Mga Musikero – Musicians 

“Our music is like bonfire music, lighting up the darkness of the night.”

Lorenzo and Mauricio Calica, Tino's Barbershop, and The Intruders


Vintage Musicians: Lorenzo and Mauricio Calica, Tino’s Barbershop, and The Intruders

Our photographers were inspired by these vintage images to gather modern San Francisco musicians for our own portrait and jam session.

Lorenzo and Mauricio Calica (left)

Saxophonist Lorenzo Calica (left) toured the United States with his band, the Manila Serenaders. He was a musician, composer, and family man. This photograph was taken with his banjo-playing brother Mauricio Calica on their arrival to San Francisco after gigs in Alaska and Washington State. (Image courtesy of the Calica-Zamora family)

Tino’s Barbershop (center)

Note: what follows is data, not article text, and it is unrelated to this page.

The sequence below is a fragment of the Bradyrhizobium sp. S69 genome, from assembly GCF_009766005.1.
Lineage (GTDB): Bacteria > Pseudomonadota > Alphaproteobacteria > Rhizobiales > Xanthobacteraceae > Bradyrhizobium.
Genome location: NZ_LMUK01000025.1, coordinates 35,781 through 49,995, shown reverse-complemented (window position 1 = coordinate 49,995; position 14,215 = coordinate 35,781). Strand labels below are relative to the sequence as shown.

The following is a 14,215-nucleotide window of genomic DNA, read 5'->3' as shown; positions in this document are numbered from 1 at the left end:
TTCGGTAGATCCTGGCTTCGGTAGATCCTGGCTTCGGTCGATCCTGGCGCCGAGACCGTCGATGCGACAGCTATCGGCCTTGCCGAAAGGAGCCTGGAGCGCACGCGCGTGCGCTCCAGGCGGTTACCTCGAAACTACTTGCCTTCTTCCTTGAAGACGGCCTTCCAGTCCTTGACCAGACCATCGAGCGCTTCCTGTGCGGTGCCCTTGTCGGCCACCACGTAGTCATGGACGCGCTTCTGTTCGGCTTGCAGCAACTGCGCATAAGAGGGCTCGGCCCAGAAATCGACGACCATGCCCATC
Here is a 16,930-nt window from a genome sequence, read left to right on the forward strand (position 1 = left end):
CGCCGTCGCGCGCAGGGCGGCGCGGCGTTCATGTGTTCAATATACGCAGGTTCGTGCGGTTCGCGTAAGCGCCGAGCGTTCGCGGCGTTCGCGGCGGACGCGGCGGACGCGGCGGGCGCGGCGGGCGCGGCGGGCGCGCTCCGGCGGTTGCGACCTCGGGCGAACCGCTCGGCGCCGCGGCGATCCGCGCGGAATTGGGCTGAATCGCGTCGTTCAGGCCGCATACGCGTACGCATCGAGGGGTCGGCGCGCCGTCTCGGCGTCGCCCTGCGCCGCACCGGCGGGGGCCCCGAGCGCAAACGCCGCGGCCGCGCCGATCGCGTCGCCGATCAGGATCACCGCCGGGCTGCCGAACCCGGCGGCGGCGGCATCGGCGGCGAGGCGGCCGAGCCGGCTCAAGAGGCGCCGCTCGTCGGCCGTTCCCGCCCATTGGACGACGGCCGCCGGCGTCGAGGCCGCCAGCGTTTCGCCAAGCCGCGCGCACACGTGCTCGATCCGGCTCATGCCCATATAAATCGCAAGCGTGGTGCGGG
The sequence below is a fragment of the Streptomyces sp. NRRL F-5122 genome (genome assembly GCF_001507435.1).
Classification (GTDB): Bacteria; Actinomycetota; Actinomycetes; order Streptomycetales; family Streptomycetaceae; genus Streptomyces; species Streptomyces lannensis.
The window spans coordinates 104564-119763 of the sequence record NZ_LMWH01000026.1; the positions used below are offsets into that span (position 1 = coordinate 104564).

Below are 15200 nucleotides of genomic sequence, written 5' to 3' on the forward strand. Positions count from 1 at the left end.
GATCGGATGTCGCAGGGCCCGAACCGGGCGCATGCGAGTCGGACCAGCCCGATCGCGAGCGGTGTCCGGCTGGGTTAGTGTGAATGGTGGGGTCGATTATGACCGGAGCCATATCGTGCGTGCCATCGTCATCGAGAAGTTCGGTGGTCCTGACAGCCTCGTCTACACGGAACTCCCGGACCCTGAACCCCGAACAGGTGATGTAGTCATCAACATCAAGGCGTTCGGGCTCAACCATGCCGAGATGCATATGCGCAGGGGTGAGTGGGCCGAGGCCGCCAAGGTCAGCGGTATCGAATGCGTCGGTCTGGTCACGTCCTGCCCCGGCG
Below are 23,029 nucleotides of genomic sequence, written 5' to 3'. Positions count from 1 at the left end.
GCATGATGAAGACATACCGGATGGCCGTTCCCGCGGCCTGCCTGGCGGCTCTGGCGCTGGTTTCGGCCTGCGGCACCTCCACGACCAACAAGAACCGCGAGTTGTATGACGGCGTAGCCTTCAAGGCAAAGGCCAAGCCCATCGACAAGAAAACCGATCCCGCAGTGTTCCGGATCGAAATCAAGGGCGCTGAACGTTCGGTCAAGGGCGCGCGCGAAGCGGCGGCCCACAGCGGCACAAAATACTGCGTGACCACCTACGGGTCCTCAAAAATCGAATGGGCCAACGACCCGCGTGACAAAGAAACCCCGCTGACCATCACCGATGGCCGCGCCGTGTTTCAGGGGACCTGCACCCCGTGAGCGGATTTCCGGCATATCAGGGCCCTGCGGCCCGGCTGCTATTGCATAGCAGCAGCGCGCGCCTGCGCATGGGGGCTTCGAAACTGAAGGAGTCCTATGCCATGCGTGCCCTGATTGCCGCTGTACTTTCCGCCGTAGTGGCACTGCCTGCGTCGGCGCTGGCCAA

The earliest wave of Filipinos, respectfully known as “the Manongs,” came to California and the West Coast from 1906 through the 1940s. These immigrants were almost entirely young men, then-forbidden by law to marry whites or own property. The pattern of seasonal movement from work in the fields and canneries back to low-wage jobs in the cities during the off-season also made settling down with a family difficult. Many remained life-long bachelors, gathering at community hubs such as Tino’s Barbershop to socialize and play music. (Image courtesy D.P. Gonzales)

The Intruders (right)

Led by Ed Valdehueza, who lived in Bernal Heights, The Intruders was the first Filipino teenage pop band in 1962. The band played for Filipino and Asian community socials in Seattle, Sacramento, and Los Angeles as well as in the Bay Area. They disbanded in 1966. Pictured are the original members (left to right) Ben Luis, Cesar Valdehueza, Emilio Lugtu, Ronnie Belamide, and Ed Valdehueza. (Image courtesy Ed Valdehueza)

Photos in this case were taken by Wilfred Galila with assistance from Cece Carpio.



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